Austin, Texas is a hotbed of mobile and traditional software development, startups, and Rails shops, and given my history in Silicon Valley, where Ruby on Rails has been the framework of choice for years, I wanted to find out from Lance Vaughn, CEO of CabForward, what makes Ruby on Rails in Austin.
Why CabForward? The Austin Business Journal Book of Lists just ranked them one of the leading Rails development agencies in the metropolitan area. CabForward architects responsive web and mobile solutions in Ruby on Rails, and has rocketed into the top ten Custom Software Developers in Austin, according to the ABJ’s February 2014 listing. CabForward is increasingly positioned as a strategic technology partner for leading companies. More, Vaughn heads up the LoneStarRuby Foundation, a nonprofit whose mission is to grow Rubyists throughout Texas. He commented,
“That is one of the reasons we so strongly support the LoneStarRuby Foundation, to help train talent in the Ruby language and Rails framework to better meet the demand in the market place.”
The demand in Austin continues to grow as the platform gains more ground throughout web. Ruby on Rails has lowered the barriers of entry to programming and well-served many (re)entering the workplace.
I have to admit, I was a little surprised to find the pervasiveness, in conversations with entrepreneurs, of .Net, PHP, Java and other languages when I relocated to Texas from N. California a few years ago. Ruby on Rails, in Silicon Valley, has long been the go to framework for ventures; as expected as being Lean or Agile. Web applications that formerly might have taken weeks or months to develop, can be built in a matter of days. Rails’ popularity is a direct reflection of the raw productivity it delivers right out of the box; hence the appeal to the startup community. In a sense, I’d liken Ruby on Rails to WordPress: why one earth would you code a website from scratch when you can use a framework that enables you to do it efficiently? Begging the question, what is, or rather was, it’s role in Austin and why was it not as pervasive?
What is Ruby on Rails
Businesses favor it for reducing the overall cost of new software projects while developers are embracing it for it’s extensibility, flexibility, and ease in supporting collaboration.
Ruby on Rails is intended to emphasize Convention over Configuration (CoC), and the rapid development principle of Don’t Repeat Yourself (DRY).
“Convention over Configuration” means a developer only needs to specify unconventional aspects of the application. For example, if there is a reference in the code to Price, the corresponding data is called price by default. Only when a developer deviates from this convention, such as calling the dataset “costs”, that the developer needs to write code regarding these names. Because of this, Ruby on Rails leads to less code and less repetition.
“Don’t repeat yourself” means that information is located in a single place. For example, using a Rails module, a developer can retrieve information from a database based on the name and not reiterating the details in the code.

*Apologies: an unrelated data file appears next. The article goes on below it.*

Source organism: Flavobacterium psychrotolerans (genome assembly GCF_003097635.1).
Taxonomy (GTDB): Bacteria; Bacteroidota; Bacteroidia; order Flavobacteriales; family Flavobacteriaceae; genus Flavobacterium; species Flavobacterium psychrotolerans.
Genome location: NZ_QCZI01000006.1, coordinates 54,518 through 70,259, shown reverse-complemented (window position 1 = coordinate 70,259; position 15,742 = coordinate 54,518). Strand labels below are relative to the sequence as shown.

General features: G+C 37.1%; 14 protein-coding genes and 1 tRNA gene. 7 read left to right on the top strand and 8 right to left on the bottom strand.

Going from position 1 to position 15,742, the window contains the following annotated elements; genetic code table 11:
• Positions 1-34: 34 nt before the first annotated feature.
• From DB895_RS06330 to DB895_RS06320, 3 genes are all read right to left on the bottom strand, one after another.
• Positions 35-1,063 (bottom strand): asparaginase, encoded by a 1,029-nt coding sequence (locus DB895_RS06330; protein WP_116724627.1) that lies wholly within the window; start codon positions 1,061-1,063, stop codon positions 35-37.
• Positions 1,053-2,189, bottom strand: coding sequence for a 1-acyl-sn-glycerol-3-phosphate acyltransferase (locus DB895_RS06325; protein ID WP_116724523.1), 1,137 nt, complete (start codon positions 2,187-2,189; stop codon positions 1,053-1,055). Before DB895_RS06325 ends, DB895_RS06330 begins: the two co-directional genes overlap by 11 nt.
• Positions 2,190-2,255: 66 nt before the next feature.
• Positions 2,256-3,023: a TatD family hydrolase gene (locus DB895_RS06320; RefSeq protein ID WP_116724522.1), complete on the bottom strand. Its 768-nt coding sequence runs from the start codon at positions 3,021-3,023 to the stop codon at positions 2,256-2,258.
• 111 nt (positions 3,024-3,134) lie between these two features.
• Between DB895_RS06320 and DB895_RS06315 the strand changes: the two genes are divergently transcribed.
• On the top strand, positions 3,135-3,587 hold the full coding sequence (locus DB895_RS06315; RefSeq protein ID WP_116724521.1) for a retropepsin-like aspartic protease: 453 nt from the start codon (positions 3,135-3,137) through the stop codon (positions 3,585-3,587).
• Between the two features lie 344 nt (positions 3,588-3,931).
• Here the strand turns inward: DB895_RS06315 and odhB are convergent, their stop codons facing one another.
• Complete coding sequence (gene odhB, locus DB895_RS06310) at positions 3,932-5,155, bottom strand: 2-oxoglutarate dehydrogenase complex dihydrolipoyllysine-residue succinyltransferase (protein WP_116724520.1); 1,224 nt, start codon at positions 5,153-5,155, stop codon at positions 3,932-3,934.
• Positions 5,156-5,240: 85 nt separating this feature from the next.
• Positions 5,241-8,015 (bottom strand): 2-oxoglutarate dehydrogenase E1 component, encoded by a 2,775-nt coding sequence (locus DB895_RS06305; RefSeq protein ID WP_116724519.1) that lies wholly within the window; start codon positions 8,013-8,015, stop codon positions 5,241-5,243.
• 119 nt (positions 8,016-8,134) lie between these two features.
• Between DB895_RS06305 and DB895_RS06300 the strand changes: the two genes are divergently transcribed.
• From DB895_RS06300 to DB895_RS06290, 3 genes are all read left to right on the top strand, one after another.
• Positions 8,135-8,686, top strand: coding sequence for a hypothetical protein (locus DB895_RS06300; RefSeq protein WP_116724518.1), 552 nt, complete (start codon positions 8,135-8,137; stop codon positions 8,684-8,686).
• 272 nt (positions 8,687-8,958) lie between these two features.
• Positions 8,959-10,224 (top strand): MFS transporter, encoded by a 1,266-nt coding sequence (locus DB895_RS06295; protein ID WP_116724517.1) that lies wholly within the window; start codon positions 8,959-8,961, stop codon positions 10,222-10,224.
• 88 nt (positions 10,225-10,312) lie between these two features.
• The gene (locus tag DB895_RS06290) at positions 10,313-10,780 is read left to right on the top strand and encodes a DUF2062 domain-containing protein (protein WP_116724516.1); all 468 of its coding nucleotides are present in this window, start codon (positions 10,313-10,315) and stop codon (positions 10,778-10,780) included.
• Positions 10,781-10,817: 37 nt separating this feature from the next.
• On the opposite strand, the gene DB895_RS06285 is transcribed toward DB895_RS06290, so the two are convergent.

Ruby on Rails in Austin & Texas
Today, Austin boasts over 25 active RoR groups spanning a wide swath of the Austin Web and Tech community. Austin On Rails, Austin.rb, Maker Square’s Ruby n00bies, and Women Who Code reach thousands of area developers while thought leaders such as Damon Clinkscales, Keith Gaddis, Nathaniel Jones, and Vaughn, push the leading edge of the community.
Topics of discussion at meetups range from software development, web standards, entrepreneurship, data management, rich internet applications, web design, agile software, and open source resources, proving Austin is now leading many of the conversations and that entrepreneurs are increasingly embracing Ruby on Rails.
Evidence of that? Ruby on Rails Developer in the Austin Metropolitan Area garner a salary of $78,574 after only 4 years of experience while other sources suggest an average salary, including all levels of experience of $83,000 peaking at around $110,000. Indeed, the Texas economy is demanding Ruby on Rails professionals.
Vaughn’s work with LoneStarRuby Foundation is about driving that awareness and adoption of Ruby on Rails, “The demand for Ruby on Rails solutions continues to grow, and our own sales pipeline stays full, but the number of developers trained up in Ruby and Rails falls short of market demand. We often see projects being coded in other software languages simply because there are more developers available in that language when needed. That is one of the reasons we so strongly support the LoneStarRuby Foundation, to help train talent in the Ruby language and Rails framework to better meet the demand in the market place.”
Joining Austin, in projected high tech growth over the next four years, are San Antonio and Houston. Job growth by category through 2017: Software developers: 11%, App developers: 10%, Network administrators: 9%, and Systems analysts: 8%. While San Antonio will see the biggest high-wage job growth (10%), the studies note that most of its gains will be in education, finance and insurance. The tech crowd throughout the country is finding greater opportunity in Austin, which is projected to see robust growth in high-wage tech industries such as custom computer programming services, computer equipment manufacturing and engineering services.
Regardless of where, precisely, Ruby on Rails is the most popular platform for web applications, and that demand is only going to continue. While Austin may drive a position of innovation and experience, Dallas, Houston, and San Antonio’s economic impact will continue to drive investment into and throughout Texas as companies evolve to embrace the work already being done by CabForward and others.